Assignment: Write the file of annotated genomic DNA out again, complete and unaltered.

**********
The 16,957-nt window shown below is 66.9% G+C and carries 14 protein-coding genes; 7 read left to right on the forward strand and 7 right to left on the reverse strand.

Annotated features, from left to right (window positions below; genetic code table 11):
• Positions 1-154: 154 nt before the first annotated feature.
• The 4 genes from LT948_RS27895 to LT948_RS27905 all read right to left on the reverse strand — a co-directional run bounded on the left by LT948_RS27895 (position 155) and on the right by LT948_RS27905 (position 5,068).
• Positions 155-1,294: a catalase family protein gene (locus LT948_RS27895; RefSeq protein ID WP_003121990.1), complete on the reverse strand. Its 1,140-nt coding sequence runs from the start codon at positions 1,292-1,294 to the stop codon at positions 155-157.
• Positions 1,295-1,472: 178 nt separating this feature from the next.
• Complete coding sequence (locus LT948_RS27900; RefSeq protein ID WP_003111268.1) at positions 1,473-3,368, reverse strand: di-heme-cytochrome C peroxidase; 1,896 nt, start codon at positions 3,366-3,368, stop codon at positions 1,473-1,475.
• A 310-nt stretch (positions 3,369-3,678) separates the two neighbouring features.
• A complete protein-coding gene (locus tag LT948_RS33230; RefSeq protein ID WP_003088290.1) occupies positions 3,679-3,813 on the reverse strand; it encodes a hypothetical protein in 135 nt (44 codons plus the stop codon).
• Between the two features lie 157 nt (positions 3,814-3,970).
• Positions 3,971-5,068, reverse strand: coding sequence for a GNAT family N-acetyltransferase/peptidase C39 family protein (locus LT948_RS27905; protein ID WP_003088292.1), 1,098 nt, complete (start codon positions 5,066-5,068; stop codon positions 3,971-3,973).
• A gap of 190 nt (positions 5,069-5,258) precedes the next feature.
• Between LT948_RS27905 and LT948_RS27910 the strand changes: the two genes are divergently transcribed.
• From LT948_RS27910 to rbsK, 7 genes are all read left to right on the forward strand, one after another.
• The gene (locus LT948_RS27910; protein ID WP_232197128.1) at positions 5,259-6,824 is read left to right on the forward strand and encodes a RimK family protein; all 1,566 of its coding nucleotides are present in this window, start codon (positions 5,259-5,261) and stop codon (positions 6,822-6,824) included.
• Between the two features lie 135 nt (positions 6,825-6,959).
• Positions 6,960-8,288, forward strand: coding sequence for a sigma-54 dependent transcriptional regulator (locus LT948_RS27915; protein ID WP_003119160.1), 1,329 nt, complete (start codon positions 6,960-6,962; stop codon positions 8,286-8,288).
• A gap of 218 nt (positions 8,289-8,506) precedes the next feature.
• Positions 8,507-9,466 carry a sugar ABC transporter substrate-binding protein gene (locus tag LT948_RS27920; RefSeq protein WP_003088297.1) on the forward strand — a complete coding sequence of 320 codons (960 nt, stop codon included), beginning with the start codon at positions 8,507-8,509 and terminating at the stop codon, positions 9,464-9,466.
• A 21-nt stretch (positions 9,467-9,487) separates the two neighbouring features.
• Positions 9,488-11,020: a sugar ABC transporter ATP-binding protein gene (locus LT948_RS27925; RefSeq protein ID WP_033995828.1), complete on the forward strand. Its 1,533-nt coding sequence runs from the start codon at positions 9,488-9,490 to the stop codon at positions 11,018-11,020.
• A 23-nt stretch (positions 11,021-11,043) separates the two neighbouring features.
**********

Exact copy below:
The 16,957-nt window shown below is 66.9% G+C and carries 14 protein-coding genes; 7 read left to right on the forward strand and 7 right to left on the reverse strand.

Annotated features, from left to right (window positions below; genetic code table 11):
• Positions 1-154: 154 nt before the first annotated feature.
• The 4 genes from LT948_RS27895 to LT948_RS27905 all read right to left on the reverse strand — a co-directional run bounded on the left by LT948_RS27895 (position 155) and on the right by LT948_RS27905 (position 5,068).
• Positions 155-1,294: a catalase family protein gene (locus LT948_RS27895; RefSeq protein ID WP_003121990.1), complete on the reverse strand. Its 1,140-nt coding sequence runs from the start codon at positions 1,292-1,294 to the stop codon at positions 155-157.
• Positions 1,295-1,472: 178 nt separating this feature from the next.
• Complete coding sequence (locus LT948_RS27900; RefSeq protein ID WP_003111268.1) at positions 1,473-3,368, reverse strand: di-heme-cytochrome C peroxidase; 1,896 nt, start codon at positions 3,366-3,368, stop codon at positions 1,473-1,475.
• A 310-nt stretch (positions 3,369-3,678) separates the two neighbouring features.
• A complete protein-coding gene (locus tag LT948_RS33230; RefSeq protein ID WP_003088290.1) occupies positions 3,679-3,813 on the reverse strand; it encodes a hypothetical protein in 135 nt (44 codons plus the stop codon).
• Between the two features lie 157 nt (positions 3,814-3,970).
• Positions 3,971-5,068, reverse strand: coding sequence for a GNAT family N-acetyltransferase/peptidase C39 family protein (locus LT948_RS27905; protein ID WP_003088292.1), 1,098 nt, complete (start codon positions 5,066-5,068; stop codon positions 3,971-3,973).
• A gap of 190 nt (positions 5,069-5,258) precedes the next feature.
• Between LT948_RS27905 and LT948_RS27910 the strand changes: the two genes are divergently transcribed.
• From LT948_RS27910 to rbsK, 7 genes are all read left to right on the forward strand, one after another.
• The gene (locus LT948_RS27910; protein ID WP_232197128.1) at positions 5,259-6,824 is read left to right on the forward strand and encodes a RimK family protein; all 1,566 of its coding nucleotides are present in this window, start codon (positions 5,259-5,261) and stop codon (positions 6,822-6,824) included.
• Between the two features lie 135 nt (positions 6,825-6,959).
• Positions 6,960-8,288, forward strand: coding sequence for a sigma-54 dependent transcriptional regulator (locus LT948_RS27915; protein ID WP_003119160.1), 1,329 nt, complete (start codon positions 6,960-6,962; stop codon positions 8,286-8,288).
• A gap of 218 nt (positions 8,289-8,506) precedes the next feature.
• Positions 8,507-9,466 carry a sugar ABC transporter substrate-binding protein gene (locus tag LT948_RS27920; RefSeq protein WP_003088297.1) on the forward strand — a complete coding sequence of 320 codons (960 nt, stop codon included), beginning with the start codon at positions 8,507-8,509 and terminating at the stop codon, positions 9,464-9,466.
• A 21-nt stretch (positions 9,467-9,487) separates the two neighbouring features.
• Positions 9,488-11,020: a sugar ABC transporter ATP-binding protein gene (locus LT948_RS27925; RefSeq protein ID WP_033995828.1), complete on the forward strand. Its 1,533-nt coding sequence runs from the start codon at positions 9,488-9,490 to the stop codon at positions 11,018-11,020.
• A 23-nt stretch (positions 11,021-11,043) separates the two neighbouring features.